James M. Berklan

The Liistro family has been involved in long-term care for longer than many readers of this blog have been alive. When you get to 50 years, you need to keep counting.

They’ve been very good years for the most part, but the latest round of regulatory goalpost-shifting has the company CEO banging his head in frustration. In short, one of his buildings has become the poster child for being caught in the latest round of Five-Star Nursing Home Quality Ratings adjustments.

Now, Paul Liistro has been put in the uncomfortable and atypical role of playing defense. His Vernon Manor Health Care Center in Vernon, CT, has been put on a “watch list” by the local hospital — its major referral source. In addition, its “preferred provider” status with an accountable care organization is in jeopardy.

And always there is the pressure from managed care groups and their take-it-or-leave-it contracts. It’s a particularly ugly situation for any provider that has lost stars and, therefore, bargaining leverage.

Liistro traces the predicament to an unexpected drop in Vernon’s Five-Star rating.

The culprit, he says, was the Centers for Medicare & Medicaid Services’s reversion in April to using three previous survey scores, not just two, to calculate ratings. A disgruntled employee left the company three years ago bad experience three years ago after and incited surveyors to file an 88-citation report. It created havoc that is still “haunting” Vernon, Liistro notes.

Compounded the problem is Vernon came up 38 hours of RN staffing short in a recent measuring period. This ran afoul of CMS’s new, lower threshold for allowable time without an RN on duty in a given month.

The ripple effects, which include mandated scoring drops, now put Vernon at an overall 2-star rating. This is for a facility with nothing lower than a 4 — seven 5’s and four 4’s — over its last 11 rating periods. And it has a 91% approval rating from residents to boot.

“All sticks and no carrots,” is how Liistro explained it in a note to local caregivers, trying to explain that the bottom has not fallen out of one of their best business partners.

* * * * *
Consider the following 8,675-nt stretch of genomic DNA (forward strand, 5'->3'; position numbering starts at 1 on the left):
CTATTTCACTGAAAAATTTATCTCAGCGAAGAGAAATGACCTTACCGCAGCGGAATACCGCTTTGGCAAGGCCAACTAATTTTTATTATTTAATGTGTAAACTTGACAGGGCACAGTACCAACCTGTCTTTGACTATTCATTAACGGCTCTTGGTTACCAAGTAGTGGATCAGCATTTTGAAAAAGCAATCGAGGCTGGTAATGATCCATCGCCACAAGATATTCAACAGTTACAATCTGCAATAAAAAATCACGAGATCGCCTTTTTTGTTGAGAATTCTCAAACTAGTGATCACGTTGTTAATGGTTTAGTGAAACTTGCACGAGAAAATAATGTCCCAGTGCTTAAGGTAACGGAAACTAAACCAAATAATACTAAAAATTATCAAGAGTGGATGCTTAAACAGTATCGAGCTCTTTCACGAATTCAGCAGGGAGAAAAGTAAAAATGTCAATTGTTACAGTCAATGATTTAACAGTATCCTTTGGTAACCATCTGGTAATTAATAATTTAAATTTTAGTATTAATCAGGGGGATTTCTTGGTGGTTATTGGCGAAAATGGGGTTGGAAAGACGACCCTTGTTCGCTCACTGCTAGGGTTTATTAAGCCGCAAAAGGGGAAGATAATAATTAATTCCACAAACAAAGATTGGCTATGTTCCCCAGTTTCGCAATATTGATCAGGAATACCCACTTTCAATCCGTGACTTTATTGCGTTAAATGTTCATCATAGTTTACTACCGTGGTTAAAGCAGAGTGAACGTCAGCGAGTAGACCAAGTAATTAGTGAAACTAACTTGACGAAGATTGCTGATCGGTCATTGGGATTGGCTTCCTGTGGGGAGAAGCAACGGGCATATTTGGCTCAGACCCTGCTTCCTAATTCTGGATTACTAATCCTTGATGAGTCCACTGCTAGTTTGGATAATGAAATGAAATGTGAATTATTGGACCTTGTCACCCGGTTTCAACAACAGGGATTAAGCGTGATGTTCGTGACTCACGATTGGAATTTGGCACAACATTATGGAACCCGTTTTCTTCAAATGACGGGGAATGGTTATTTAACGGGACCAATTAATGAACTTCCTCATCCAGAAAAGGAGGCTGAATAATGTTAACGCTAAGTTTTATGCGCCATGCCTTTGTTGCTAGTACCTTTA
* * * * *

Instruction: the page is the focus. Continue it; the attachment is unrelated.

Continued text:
It’s put Liistro and his team in a peculiar position: They can’t wait for surveyors to stop by again. In fact, they have let it be known that their doors are wide open any time inspectors might want to stop by.

Until that happens, however, they have to bide their time. Even when a good follow-up survey might occur, there will still be lag time before it would be officially recognized via new ratings.

It’s maddening to Liistro, a well-known figure locally and an active leader in national professional circles. He’s been an American Health Care Association board member, a fellow with the American College of Health Care Administrators and much more. I first met him years ago when he was a panel member for a high-level McKnight’s round table discussion.

“I’m no Joey Bag of Donuts — everybody in Hartford knows me,” he says proudly. “Vernon was one of the 27 percent of facilities that got more money in the value-based programming. Going back three years falls into the ‘Who cares?’ category. If they went back two years for a golfer or a car racer, they’d say, ‘Who cares?'”

Comparing readmission rates would make more sense, and Vernon has excelled there. “We’re remarkably lower than the national average,” Liistro says. “We’ve knocked the cover off the ball,” he proudly said, making a baseball reference.

But it doesn’t matter much now, Liistro fears. He longs for the old days when business and contracts were earned face-to-face, not necessarily by prescribed formula or algorithm.

“This is actually happening and the ‘Stepford Wives’ reaction — by networks, hospitals, ACOs — is stunning,” he said, referring to a novel and movie that features submissive spouses who do everything by formula. “A star rating drops and no one cares. You are either on probation or out of the network. And this is in a local market where my family has been for over 50 years and everyone knows the quality we have provided. ACOs are so attuned to Five-Star, and they have no idea how it is determined.”

Chalk it up to the school of unintended consequences. That much is evident with what is happening at Vernon Manor.

The changes have created confusion among potential residents and their families, and that helps no one.

It’s a consequence predicted long ago in this space: Once you give people something as simple as a star rating to latch onto, they’re not going to dig deeper to understand nuances behind it.

Follow Editor James M. Berklan @JimBerklan.